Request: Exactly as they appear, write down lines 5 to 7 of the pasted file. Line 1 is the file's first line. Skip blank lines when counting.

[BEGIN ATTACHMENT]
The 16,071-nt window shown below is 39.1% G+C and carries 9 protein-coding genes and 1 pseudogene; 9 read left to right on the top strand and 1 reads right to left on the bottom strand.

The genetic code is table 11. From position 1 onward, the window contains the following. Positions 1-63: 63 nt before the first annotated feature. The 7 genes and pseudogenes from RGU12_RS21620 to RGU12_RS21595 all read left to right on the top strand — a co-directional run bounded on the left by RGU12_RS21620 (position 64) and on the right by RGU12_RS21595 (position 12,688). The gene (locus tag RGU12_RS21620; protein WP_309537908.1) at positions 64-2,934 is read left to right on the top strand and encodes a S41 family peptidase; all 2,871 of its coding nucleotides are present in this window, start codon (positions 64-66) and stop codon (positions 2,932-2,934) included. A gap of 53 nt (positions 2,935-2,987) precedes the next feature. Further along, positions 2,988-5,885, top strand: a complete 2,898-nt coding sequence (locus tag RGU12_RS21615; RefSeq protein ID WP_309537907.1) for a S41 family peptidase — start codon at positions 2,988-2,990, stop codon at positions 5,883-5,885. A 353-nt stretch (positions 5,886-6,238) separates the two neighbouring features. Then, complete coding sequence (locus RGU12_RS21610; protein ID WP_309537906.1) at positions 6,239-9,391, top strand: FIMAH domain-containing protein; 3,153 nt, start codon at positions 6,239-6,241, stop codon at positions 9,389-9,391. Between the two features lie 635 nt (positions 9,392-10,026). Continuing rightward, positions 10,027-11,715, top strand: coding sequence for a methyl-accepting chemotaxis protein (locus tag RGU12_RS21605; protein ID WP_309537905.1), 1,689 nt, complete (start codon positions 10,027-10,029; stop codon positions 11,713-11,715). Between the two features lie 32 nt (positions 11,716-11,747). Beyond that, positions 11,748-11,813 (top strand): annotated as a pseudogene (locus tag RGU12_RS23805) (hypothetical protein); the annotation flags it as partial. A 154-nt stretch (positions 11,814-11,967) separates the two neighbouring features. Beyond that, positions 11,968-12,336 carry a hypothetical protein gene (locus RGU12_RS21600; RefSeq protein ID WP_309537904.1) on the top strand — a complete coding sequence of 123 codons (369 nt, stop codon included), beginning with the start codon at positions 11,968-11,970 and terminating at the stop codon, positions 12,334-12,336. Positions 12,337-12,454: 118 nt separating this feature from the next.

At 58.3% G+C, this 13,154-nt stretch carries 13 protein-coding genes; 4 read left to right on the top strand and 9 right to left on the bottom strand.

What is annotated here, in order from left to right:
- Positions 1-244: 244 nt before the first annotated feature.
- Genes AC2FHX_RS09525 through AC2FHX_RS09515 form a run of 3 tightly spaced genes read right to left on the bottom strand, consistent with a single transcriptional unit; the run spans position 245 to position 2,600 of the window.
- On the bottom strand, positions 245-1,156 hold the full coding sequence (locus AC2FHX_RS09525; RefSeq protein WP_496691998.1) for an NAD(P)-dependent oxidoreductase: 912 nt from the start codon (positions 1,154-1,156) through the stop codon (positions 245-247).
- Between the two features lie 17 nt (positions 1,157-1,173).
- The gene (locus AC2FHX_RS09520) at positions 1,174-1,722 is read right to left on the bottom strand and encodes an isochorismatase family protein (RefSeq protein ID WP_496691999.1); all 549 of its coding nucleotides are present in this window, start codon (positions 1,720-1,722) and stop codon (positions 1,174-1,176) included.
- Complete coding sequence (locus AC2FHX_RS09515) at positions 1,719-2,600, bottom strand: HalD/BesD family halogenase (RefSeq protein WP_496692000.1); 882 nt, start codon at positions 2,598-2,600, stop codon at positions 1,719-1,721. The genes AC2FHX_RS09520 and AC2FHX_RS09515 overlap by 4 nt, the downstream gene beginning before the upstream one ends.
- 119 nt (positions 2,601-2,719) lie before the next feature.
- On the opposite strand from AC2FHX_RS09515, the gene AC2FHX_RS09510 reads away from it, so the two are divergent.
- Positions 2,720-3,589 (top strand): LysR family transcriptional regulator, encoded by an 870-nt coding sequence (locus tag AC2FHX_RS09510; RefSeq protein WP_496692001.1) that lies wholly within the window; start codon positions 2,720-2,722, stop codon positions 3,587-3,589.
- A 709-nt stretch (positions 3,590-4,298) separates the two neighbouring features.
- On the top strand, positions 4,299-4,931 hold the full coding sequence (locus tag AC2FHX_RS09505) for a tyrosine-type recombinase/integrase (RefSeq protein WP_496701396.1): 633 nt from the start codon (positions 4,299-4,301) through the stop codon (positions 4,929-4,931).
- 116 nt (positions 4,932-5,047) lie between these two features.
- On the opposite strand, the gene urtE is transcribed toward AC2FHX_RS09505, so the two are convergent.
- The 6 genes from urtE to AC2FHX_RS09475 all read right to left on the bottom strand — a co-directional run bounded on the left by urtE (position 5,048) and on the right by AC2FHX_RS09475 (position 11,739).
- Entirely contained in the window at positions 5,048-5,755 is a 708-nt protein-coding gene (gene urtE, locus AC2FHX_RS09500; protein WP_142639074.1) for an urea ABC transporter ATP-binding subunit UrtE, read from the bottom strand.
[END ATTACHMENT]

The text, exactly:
- Positions 1-244: 244 nt before the first annotated feature.
- Genes AC2FHX_RS09525 through AC2FHX_RS09515 form a run of 3 tightly spaced genes read right to left on the bottom strand, consistent with a single transcriptional unit; the run spans position 245 to position 2,600 of the window.
- On the bottom strand, positions 245-1,156 hold the full coding sequence (locus AC2FHX_RS09525; RefSeq protein WP_496691998.1) for an NAD(P)-dependent oxidoreductase: 912 nt from the start codon (positions 1,154-1,156) through the stop codon (positions 245-247).